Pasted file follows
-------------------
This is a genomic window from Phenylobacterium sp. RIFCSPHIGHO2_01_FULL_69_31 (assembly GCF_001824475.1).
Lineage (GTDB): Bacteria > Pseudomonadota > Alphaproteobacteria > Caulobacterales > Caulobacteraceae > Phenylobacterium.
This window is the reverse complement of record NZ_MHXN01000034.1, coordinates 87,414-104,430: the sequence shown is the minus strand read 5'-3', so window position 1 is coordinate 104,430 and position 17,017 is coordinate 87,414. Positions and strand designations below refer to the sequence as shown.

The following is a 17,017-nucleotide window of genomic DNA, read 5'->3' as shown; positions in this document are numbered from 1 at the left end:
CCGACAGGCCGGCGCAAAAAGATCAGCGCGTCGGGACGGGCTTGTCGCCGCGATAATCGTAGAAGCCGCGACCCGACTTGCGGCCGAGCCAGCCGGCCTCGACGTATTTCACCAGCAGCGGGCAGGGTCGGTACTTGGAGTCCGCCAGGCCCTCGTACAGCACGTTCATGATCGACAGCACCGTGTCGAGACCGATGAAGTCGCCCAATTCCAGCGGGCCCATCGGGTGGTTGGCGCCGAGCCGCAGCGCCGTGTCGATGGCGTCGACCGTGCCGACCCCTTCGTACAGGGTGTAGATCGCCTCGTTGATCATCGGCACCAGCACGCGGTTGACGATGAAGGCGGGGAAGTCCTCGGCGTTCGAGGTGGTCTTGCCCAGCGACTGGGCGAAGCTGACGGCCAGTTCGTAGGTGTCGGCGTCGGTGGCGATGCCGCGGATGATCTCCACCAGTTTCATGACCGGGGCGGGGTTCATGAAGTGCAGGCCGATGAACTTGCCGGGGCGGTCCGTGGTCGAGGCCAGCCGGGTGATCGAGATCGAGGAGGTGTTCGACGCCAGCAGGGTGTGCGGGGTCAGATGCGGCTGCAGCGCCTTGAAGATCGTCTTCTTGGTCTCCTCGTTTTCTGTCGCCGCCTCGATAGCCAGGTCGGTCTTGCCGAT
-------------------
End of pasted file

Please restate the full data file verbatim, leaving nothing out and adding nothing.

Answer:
This is a genomic window from Phenylobacterium sp. RIFCSPHIGHO2_01_FULL_69_31 (assembly GCF_001824475.1).
Lineage (GTDB): Bacteria > Pseudomonadota > Alphaproteobacteria > Caulobacterales > Caulobacteraceae > Phenylobacterium.
This window is the reverse complement of record NZ_MHXN01000034.1, coordinates 87,414-104,430: the sequence shown is the minus strand read 5'-3', so window position 1 is coordinate 104,430 and position 17,017 is coordinate 87,414. Positions and strand designations below refer to the sequence as shown.

The following is a 17,017-nucleotide window of genomic DNA, read 5'->3' as shown; positions in this document are numbered from 1 at the left end:
CCGACAGGCCGGCGCAAAAAGATCAGCGCGTCGGGACGGGCTTGTCGCCGCGATAATCGTAGAAGCCGCGACCCGACTTGCGGCCGAGCCAGCCGGCCTCGACGTATTTCACCAGCAGCGGGCAGGGTCGGTACTTGGAGTCCGCCAGGCCCTCGTACAGCACGTTCATGATCGACAGCACCGTGTCGAGACCGATGAAGTCGCCCAATTCCAGCGGGCCCATCGGGTGGTTGGCGCCGAGCCGCAGCGCCGTGTCGATGGCGTCGACCGTGCCGACCCCTTCGTACAGGGTGTAGATCGCCTCGTTGATCATCGGCACCAGCACGCGGTTGACGATGAAGGCGGGGAAGTCCTCGGCGTTCGAGGTGGTCTTGCCCAGCGACTGGGCGAAGCTGACGGCCAGTTCGTAGGTGTCGGCGTCGGTGGCGATGCCGCGGATGATCTCCACCAGTTTCATGACCGGGGCGGGGTTCATGAAGTGCAGGCCGATGAACTTGCCGGGGCGGTCCGTGGTCGAGGCCAGCCGGGTGATCGAGATCGAGGAGGTGTTCGACGCCAGCAGGGTGTGCGGGGTCAGATGCGGCTGCAGCGCCTTGAAGATCGTCTTCTTGGTCTCCTCGTTTTCTGTCGCCGCCTCGATAGCCAGGTCGGTCTTGCCGAT